Floor Four was published in 2014. It’s one of those standard Abandoned Hospital Haunted By Ghost Of Serial Killer kind of stories, complete with curious kids, stupid teenagers, and the old man trying to warn them away for their own good, dagnabbit.

That synopsis up there in the italics is only the first part of the story. Had it just been that, Floor Four would have been more of a short story. After the events there, we then focus on one of the three Junior High kids who finds himself haunted by the ghost of the serial killer and his mental spiral into madness. The story does take some twists and turns in ways that weren’t entirely predictable, but for the most part, there’s really nothing in Floor Four that breaks any intriguing ground.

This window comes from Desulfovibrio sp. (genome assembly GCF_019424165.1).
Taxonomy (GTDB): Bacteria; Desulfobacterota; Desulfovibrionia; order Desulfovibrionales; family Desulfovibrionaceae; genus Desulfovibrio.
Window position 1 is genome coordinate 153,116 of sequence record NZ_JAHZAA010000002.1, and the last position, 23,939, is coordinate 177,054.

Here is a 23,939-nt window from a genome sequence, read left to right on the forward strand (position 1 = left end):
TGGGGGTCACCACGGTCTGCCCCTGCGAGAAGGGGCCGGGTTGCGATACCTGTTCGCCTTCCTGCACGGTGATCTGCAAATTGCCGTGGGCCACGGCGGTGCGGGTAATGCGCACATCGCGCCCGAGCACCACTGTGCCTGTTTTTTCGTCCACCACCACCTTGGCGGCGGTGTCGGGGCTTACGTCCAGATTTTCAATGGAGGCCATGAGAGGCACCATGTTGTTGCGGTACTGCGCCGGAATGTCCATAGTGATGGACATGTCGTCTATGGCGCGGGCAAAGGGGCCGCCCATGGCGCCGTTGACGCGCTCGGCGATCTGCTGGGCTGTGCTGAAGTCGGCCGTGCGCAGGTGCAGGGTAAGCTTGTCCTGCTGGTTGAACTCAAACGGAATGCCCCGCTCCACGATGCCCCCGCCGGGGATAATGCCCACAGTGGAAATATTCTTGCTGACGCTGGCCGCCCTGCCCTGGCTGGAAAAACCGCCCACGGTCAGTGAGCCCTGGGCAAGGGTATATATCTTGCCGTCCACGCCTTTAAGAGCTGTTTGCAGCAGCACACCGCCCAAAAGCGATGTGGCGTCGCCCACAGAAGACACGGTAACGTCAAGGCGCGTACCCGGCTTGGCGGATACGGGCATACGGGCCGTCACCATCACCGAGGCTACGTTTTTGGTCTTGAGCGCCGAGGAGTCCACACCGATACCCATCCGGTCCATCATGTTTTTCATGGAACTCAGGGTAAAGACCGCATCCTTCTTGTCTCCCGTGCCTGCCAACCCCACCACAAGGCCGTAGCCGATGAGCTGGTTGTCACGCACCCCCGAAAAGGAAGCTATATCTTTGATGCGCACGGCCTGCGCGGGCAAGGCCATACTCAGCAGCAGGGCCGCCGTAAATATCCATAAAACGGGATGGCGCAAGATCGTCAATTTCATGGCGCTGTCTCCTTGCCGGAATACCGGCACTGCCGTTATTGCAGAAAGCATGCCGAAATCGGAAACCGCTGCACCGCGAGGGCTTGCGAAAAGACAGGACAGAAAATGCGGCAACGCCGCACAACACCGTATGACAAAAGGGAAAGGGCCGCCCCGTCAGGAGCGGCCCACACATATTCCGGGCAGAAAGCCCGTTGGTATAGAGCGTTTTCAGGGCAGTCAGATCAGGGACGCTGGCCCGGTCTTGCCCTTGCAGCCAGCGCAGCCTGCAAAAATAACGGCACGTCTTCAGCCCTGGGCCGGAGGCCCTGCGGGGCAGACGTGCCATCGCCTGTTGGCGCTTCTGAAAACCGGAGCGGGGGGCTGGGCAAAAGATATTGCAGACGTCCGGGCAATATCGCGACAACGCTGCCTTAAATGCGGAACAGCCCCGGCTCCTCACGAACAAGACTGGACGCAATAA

Book Review: PSYCHOSPHERE

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brian lumley psychosphereBrian Lumley
Tom Doherty Associates, Inc.
1984

A machine, Psychomech, granted Richard Garrison great and terrible mental powers–strength enough to restore his dead love and vanquish his enemies. Through Psychomech, too, Garrison learned of the Psychosphere, another plane where mental powers ruled supreme–and where Garrison was sole tenant. Now a new mind has entered the Psychosphere, a mind twisted and evil and bent on controling the Earth. Richard Garrison must discover the owner of that mind–and destroy it!

The second book in Lumley’s Psychomech trilogy, continuing with the goings on with former Army Corporal turned demigod Richard Garrison, his zombie wife and the dog who loves him.

I had to pause for a few minutes to take in what I just wrote, there. Anyway, the plot of this book…